The Programs (cont'd.)
Just as important, Walton and Pickens formed strong connections to the administrations of the community hospitals with whom they hoped to cement working ties for the residents. As the residency took hold, by 1976 they were carrying out patient care on a newly designated Family Medicine floor at Holden Hospital as well as doing Obstetrics at St. Vincent's Hospital. Once Holden Hospital had closed in 1990 (after a brief clinical partnership with Hahnemann and Memorial hospitals), the residents and faculty were assigned an explicitly designated floor for Family Medicine at Memorial. Medical students began doing rotations at Barre in the late 1970s, and by 1980 it was clear the Center would have to move or expand. In 1984 a new Center was opened on Worcester Road, and after a "modest expansion" in 1996, it remained there until a new, larger building was opened in 2007.
The Family Health and Social Service Center of Worcester
The Family Health Center in downtown Worcester was established in 1970 as part of the Great Society Model Cities program and, until the founding of the Worcester residency program, was entirely independent of the medical school. If the Barre program exemplified rural and small-town health care, the downtown site was its sociological antithesis. Originally located in a storefront on a worn-down-looking block of Main Street, the Family Health Center had the look and feel of front-line, urban health care. In 1972, it incorporated as the Family Health and Social Service Center of Worcester (FHSSC), an acknowledgement of its multifaceted role in serving the residents of one of Worcester's oldest—and poorest—neighborhoods, known locally as "Main South." In September 1973 the Center bought a former secretarial school at 875 Main Street (a building purposely constructed without windows, according to local lore, to avoid distracting secretarial students from their touch-typing and dictation instruction), and remodeled it to accommodate its dual mission as a family practice and a neighborhood social service hub. (It was renamed the "Family Health Center-Worcester" in 1999.)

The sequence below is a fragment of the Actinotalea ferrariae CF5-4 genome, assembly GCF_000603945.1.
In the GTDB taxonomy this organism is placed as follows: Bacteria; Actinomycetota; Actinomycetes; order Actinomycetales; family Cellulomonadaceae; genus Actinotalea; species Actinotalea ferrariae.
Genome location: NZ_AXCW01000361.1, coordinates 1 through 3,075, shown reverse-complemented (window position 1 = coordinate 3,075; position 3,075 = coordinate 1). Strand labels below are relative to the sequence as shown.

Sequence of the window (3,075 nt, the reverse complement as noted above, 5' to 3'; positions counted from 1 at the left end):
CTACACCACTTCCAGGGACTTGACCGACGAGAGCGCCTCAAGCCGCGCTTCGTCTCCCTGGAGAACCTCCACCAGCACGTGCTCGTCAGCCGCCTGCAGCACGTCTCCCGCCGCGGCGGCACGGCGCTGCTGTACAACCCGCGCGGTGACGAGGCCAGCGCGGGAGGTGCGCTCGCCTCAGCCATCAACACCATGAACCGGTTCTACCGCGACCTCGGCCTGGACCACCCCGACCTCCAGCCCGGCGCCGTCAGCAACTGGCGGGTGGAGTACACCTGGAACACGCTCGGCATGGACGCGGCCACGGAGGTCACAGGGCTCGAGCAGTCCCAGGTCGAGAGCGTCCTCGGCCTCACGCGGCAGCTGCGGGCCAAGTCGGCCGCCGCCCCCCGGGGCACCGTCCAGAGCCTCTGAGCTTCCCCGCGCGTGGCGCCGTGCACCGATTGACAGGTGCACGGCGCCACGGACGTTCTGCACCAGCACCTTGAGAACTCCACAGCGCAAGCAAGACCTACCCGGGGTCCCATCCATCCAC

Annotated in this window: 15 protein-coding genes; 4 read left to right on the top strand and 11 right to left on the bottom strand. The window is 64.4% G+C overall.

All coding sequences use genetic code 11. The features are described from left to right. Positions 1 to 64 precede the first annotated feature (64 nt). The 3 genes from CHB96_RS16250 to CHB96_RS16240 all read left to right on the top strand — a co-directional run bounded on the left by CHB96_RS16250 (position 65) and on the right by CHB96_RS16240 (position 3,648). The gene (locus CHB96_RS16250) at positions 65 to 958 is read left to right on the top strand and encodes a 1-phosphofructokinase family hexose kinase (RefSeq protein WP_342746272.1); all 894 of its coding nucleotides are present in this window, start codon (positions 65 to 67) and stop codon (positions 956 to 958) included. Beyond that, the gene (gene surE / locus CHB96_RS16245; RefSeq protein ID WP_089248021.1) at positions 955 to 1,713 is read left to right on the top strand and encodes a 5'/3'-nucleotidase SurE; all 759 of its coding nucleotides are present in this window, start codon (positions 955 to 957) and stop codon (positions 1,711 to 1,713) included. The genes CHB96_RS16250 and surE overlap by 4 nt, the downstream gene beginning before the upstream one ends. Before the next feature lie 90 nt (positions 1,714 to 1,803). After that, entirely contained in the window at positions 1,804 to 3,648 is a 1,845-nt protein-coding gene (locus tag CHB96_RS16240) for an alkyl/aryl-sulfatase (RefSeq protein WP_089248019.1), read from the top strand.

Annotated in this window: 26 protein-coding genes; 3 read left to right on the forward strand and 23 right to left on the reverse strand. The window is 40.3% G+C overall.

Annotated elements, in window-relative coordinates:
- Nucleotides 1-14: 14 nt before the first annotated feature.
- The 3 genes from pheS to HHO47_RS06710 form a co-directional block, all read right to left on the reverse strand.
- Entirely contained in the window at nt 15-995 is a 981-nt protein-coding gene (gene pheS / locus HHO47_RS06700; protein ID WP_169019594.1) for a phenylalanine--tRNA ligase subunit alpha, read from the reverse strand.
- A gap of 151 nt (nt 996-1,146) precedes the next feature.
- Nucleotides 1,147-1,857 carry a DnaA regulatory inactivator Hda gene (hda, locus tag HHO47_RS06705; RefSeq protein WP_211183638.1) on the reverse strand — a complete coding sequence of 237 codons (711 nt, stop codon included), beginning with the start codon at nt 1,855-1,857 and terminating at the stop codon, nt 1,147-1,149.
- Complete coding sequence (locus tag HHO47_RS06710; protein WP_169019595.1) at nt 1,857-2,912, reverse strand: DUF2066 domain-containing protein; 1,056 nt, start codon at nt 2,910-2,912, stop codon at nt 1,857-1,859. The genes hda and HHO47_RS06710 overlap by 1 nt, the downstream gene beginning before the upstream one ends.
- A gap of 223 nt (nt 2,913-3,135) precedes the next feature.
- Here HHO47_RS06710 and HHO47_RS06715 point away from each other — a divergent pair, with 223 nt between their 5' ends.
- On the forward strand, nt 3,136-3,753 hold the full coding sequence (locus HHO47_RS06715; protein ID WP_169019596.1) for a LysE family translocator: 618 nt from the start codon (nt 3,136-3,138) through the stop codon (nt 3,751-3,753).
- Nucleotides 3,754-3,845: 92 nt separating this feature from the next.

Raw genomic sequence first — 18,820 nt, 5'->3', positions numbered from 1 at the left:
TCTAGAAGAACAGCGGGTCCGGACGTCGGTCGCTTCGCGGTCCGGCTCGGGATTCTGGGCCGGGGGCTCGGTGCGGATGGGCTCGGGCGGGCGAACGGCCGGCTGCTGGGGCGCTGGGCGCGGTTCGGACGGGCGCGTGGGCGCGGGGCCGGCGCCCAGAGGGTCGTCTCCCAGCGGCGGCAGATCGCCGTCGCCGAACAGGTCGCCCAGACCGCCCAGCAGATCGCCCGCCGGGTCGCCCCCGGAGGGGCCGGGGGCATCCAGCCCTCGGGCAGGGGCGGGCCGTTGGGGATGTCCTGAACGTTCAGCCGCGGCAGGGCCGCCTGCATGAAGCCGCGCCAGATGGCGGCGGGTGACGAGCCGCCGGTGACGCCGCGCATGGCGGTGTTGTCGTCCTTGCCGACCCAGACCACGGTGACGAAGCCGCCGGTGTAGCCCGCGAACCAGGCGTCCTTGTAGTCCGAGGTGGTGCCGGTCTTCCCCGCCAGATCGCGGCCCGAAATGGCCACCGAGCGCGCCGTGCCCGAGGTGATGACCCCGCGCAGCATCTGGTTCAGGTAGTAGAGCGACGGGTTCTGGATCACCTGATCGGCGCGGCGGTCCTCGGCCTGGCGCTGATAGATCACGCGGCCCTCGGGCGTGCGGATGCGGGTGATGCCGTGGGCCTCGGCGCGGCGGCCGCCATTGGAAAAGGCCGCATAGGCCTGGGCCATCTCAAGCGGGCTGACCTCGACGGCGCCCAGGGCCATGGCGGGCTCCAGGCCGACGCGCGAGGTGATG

The neighborhood, originally home to first-generation Jewish, Polish, and Italian immigrants in the late nineteenth century, became in the 1960s and 1970s a "migration destination" for Puerto Ricans, some of whom had only recently emigrated from the rural villages where their families had lived for generations. Some had arrived only after previous attempts to settle in New York or other northeastern cities.(65) These new Worcester residents had come in search of jobs, usually finding one of many service jobs which were filling the employment void created by the closure of large-scale manufacturing all across the Northeast. More recently, the cycle has been replicated by migrants from Africa, Central and South America, and Southeast Asia. The neighborhood also included a population of African Americans, but in the 1970s they were a smaller component than Hispanics.(66)
Melvin Pinn, who graduated from the FHSSC site in 1979, described it this way: